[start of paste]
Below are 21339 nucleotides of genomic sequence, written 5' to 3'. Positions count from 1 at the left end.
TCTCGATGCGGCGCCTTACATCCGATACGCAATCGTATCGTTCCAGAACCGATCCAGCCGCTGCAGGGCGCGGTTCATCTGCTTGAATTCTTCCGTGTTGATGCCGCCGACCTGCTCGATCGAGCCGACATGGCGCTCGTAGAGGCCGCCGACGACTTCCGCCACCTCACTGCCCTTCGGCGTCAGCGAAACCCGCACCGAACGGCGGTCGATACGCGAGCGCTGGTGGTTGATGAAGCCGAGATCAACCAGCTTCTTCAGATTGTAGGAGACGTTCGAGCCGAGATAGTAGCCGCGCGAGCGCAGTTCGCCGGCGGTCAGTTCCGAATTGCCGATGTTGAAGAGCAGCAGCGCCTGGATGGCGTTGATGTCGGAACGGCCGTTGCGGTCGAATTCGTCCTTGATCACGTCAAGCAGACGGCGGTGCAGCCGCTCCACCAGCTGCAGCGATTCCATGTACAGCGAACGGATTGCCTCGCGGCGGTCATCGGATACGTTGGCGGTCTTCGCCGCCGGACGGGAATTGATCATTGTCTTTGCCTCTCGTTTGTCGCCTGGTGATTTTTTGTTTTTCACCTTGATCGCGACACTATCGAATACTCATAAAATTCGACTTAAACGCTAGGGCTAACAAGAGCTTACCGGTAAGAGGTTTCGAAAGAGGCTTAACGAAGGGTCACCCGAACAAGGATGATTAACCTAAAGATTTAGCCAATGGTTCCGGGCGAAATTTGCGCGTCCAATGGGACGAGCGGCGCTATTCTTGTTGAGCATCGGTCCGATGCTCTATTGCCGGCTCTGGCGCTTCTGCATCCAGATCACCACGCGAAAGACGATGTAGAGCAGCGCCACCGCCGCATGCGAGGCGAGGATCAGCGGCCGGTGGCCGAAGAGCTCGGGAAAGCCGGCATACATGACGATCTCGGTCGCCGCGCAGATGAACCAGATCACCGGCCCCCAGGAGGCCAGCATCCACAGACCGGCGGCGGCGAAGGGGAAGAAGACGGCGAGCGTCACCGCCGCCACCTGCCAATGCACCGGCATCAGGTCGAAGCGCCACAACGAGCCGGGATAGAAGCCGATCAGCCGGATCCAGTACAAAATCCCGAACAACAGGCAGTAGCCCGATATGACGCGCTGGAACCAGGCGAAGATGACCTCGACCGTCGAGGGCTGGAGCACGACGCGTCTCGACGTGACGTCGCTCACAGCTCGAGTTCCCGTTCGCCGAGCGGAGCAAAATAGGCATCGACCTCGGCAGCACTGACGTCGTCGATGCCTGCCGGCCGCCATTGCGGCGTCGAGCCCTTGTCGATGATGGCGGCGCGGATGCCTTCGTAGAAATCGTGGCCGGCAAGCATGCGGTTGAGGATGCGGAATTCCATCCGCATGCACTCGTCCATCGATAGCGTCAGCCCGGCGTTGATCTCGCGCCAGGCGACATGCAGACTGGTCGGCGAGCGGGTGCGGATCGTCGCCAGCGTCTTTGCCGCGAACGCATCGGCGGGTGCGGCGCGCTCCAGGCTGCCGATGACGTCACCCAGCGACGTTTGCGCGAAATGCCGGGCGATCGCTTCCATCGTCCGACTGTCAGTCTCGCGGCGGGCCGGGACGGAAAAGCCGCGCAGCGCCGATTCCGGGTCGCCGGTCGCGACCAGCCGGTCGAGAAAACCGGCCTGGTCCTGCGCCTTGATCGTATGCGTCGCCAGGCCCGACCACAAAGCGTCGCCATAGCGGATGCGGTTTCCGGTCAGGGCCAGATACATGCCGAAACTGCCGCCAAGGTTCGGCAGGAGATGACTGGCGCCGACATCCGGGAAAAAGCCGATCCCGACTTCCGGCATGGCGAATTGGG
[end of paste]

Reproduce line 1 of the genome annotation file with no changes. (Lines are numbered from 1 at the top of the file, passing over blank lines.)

Below are 21339 nucleotides of genomic sequence, written 5' to 3'. Positions count from 1 at the left end.